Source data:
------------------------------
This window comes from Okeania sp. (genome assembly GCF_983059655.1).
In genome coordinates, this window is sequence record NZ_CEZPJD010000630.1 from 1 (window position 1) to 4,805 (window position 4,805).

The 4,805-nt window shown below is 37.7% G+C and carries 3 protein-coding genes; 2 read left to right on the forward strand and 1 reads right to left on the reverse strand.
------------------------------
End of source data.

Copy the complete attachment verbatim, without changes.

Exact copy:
This window comes from Okeania sp. (genome assembly GCF_983059655.1).
In genome coordinates, this window is sequence record NZ_CEZPJD010000630.1 from 1 (window position 1) to 4,805 (window position 4,805).

The 4,805-nt window shown below is 37.7% G+C and carries 3 protein-coding genes; 2 read left to right on the forward strand and 1 reads right to left on the reverse strand.